Traveling in “Premium,” I could also experience the quietness of “Le Anfore” lounge, and when the flight was called for boarding, I was granted priority boarding, quickly setting into 2A.

A pretty duvet was placed on the seat while headphones were distributed later, but there was no amenity kit.

Cabin service started with a drink (water or juices) offered before departure, followed by a proper aperitif including red and white wine, prosecco, beers and super-alcoholics once in the air.

The entirely Italian flight deck crew, led by captain Massimo Colelli (Norwegian hired about 200 personnel in Rome for its long-haul operations,) announced an 8 hour 38 minute-long trip.

Our August 2013-delivered Boeing 787-8 Dreamliner (LN-LNB Thor Heyerdahl) was cleared to fly over the Tirreno Sea and France before joining the Transatlantic crossing route mid-way between Bordeaux and Nantes.

One hour into the flight and cruising at 40,000ft, dinner service started.

No menu cards were distributed. The two FAs dedicated to “Premium” personally described the alternatives to each of the 28 passengers.

That night, the offer included beef steak with fennel and grilled pumpkin, swordfish in Mediterranean sauce or Chicken with veggies.

I went for the steak that was juicy, tender and tasty. Not “airplane food,” but something more similar to what tasted in business classes.

All the wines onboard were Italian, and I opted for a Chianti. The packaging was unique: a pretty box similar to those Bento boxes of Japanese restaurants containing every course, including a bresaola and julienne zucchini starter and a platter of cheese and fruit to close the meal.

Cutlery and glasses were plastic. Service closed with coffee or tea, followed by the distribution of small, pretty bottles of cognac or Baileys Irish cream.

All cleaned up, I distracted myself to the IFE, extracting the video screen from the right armrest.

The device featured 88 on-demand movies and tv programs, games, moving maps including a cockpit view through Heads-Up Display, but, curiously, no music.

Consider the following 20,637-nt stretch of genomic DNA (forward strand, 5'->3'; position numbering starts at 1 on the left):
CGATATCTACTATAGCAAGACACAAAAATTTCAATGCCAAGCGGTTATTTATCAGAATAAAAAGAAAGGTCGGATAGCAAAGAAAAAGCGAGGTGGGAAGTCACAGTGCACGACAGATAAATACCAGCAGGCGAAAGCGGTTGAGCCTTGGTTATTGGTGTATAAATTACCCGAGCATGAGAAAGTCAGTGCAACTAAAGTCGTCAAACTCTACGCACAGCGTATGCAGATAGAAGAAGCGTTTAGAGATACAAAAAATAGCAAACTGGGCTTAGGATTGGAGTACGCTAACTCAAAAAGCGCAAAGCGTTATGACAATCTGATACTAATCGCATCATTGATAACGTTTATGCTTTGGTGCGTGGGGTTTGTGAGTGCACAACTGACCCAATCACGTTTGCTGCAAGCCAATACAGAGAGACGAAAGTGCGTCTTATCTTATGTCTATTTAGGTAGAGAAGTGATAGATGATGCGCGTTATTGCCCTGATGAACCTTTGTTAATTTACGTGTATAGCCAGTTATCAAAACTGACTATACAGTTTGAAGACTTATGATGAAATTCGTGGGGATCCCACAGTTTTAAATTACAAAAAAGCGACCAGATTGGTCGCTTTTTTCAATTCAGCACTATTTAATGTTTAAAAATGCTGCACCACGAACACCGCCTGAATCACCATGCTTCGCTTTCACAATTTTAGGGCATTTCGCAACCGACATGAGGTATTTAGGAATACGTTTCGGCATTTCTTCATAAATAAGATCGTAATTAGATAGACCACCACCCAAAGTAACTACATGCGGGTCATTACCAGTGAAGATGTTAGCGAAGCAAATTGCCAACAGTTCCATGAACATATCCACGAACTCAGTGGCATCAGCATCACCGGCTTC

Snacks and duty-free goods were available to buy with credit cards and the FAs would take the orders directly to the seat.

Drinks were free for the entire flight, and the FAs frequently passed along the aisles offering water and juice.

One hour to landing, a snack was served. Cold cuts and cheeses accompanied by an orange and grapefruit salad.

After landing on Newark runway 22L, we were greeted with the traditional water cannon salute by EWR’s fire brigade.

Returning to Rome


On the way from Newark to Rome, after checking-in at the two dedicated desks at Terminal B, Norwegian’s “Premium” passengers are invited to visit the “Art and lounge” lounge, situated before security and passport controls.

At EWR there is no fast track, but the late hour allowed speedy procedures before reaching the gate area.

Flight DY7024 was one of the last flights of the day to leave concourse B3, followed only by another Norwegian 787 (to Barcelona) and an Emirates Triple-Seven to Dubai.

Nevertheless, take off occurred 30 minutes after STD, before a 7 hour 20-minute hop overflying Goose Bay, the Atlantic, southern UK, Belgium, Germany and finally Italy.

This time dinner was served as soon as we reached initial cruising altitude, to guarantee passengers with the maximum of rest or sleep.

The 150-degree-reclining seat proved comfortable enough and the electronically controlled window shadow of the 787 that kept the cabin completely dark until one hour before landing (while outside was noon) allowing me four hours of good sleep.

But remember: Norwegian doesn’t provide eyeshadows nor earplugs, so if you suffer for even the dimmest light or the noise of the engines (which is feeble aboard the 787), you’d better have your own to use.

The day started with the mood lighting kicking in with a soft tone of pink and breakfast served.

In the same type of box used for lunch and dinner, I found a hot bagel, butter, and jam plus a platter of cold cuts, cheese, and salad.

Juices, coffee, and tea were served by the FAs from the cart. Forty minutes later we were on the ground at FCO. Satisfied, reasonably rested and happy for traveling in a comfortable way without bleeding ourselves dry.

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About Author

Matteo Legnani

Matteo Legnani

Milan-Based Aviation Journalist. I work for a news website, but In my spare time I do what I like the most: flying and writing about flying.